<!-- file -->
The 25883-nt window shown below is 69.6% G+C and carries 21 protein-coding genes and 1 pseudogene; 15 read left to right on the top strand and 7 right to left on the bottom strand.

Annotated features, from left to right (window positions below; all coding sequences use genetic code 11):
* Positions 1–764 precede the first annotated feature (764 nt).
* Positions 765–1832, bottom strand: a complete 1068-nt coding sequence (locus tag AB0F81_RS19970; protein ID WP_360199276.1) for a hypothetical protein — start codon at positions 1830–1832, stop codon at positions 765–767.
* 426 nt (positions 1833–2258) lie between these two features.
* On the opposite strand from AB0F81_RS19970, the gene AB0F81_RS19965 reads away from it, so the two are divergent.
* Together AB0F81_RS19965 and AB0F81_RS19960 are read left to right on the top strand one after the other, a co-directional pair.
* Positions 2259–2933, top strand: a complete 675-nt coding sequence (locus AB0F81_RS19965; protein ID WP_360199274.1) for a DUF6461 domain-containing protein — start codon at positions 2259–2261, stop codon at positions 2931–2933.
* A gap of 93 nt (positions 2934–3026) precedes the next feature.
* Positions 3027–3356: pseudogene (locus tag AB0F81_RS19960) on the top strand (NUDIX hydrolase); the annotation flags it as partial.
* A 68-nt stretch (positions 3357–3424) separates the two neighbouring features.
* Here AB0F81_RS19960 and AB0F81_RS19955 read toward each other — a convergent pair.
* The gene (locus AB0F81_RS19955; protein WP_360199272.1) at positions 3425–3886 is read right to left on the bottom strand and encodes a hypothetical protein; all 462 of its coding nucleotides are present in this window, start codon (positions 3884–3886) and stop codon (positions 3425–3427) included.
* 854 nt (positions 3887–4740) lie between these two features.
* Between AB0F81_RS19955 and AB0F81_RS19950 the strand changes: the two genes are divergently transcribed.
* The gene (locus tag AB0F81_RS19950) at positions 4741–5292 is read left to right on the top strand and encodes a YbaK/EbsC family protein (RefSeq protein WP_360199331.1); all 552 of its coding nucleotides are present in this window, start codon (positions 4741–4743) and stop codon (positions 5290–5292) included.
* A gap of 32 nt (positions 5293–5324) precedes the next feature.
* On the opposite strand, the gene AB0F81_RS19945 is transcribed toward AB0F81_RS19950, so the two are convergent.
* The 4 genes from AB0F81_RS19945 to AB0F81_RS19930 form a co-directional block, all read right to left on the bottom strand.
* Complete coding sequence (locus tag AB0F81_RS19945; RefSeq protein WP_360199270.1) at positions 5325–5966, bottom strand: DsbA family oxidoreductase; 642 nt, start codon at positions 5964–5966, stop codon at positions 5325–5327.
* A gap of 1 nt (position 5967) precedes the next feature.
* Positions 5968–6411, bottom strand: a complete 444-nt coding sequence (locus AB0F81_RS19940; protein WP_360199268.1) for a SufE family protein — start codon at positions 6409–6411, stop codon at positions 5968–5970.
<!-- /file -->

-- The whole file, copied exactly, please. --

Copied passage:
The 25883-nt window shown below is 69.6% G+C and carries 21 protein-coding genes and 1 pseudogene; 15 read left to right on the top strand and 7 right to left on the bottom strand.

Annotated features, from left to right (window positions below; all coding sequences use genetic code 11):
* Positions 1–764 precede the first annotated feature (764 nt).
* Positions 765–1832, bottom strand: a complete 1068-nt coding sequence (locus tag AB0F81_RS19970; protein ID WP_360199276.1) for a hypothetical protein — start codon at positions 1830–1832, stop codon at positions 765–767.
* 426 nt (positions 1833–2258) lie between these two features.
* On the opposite strand from AB0F81_RS19970, the gene AB0F81_RS19965 reads away from it, so the two are divergent.
* Together AB0F81_RS19965 and AB0F81_RS19960 are read left to right on the top strand one after the other, a co-directional pair.
* Positions 2259–2933, top strand: a complete 675-nt coding sequence (locus AB0F81_RS19965; protein ID WP_360199274.1) for a DUF6461 domain-containing protein — start codon at positions 2259–2261, stop codon at positions 2931–2933.
* A gap of 93 nt (positions 2934–3026) precedes the next feature.
* Positions 3027–3356: pseudogene (locus tag AB0F81_RS19960) on the top strand (NUDIX hydrolase); the annotation flags it as partial.
* A 68-nt stretch (positions 3357–3424) separates the two neighbouring features.
* Here AB0F81_RS19960 and AB0F81_RS19955 read toward each other — a convergent pair.
* The gene (locus AB0F81_RS19955; protein WP_360199272.1) at positions 3425–3886 is read right to left on the bottom strand and encodes a hypothetical protein; all 462 of its coding nucleotides are present in this window, start codon (positions 3884–3886) and stop codon (positions 3425–3427) included.
* 854 nt (positions 3887–4740) lie between these two features.
* Between AB0F81_RS19955 and AB0F81_RS19950 the strand changes: the two genes are divergently transcribed.
* The gene (locus tag AB0F81_RS19950) at positions 4741–5292 is read left to right on the top strand and encodes a YbaK/EbsC family protein (RefSeq protein WP_360199331.1); all 552 of its coding nucleotides are present in this window, start codon (positions 4741–4743) and stop codon (positions 5290–5292) included.
* A gap of 32 nt (positions 5293–5324) precedes the next feature.
* On the opposite strand, the gene AB0F81_RS19945 is transcribed toward AB0F81_RS19950, so the two are convergent.
* The 4 genes from AB0F81_RS19945 to AB0F81_RS19930 form a co-directional block, all read right to left on the bottom strand.
* Complete coding sequence (locus tag AB0F81_RS19945; RefSeq protein WP_360199270.1) at positions 5325–5966, bottom strand: DsbA family oxidoreductase; 642 nt, start codon at positions 5964–5966, stop codon at positions 5325–5327.
* A gap of 1 nt (position 5967) precedes the next feature.
* Positions 5968–6411, bottom strand: a complete 444-nt coding sequence (locus AB0F81_RS19940; protein WP_360199268.1) for a SufE family protein — start codon at positions 6409–6411, stop codon at positions 5968–5970.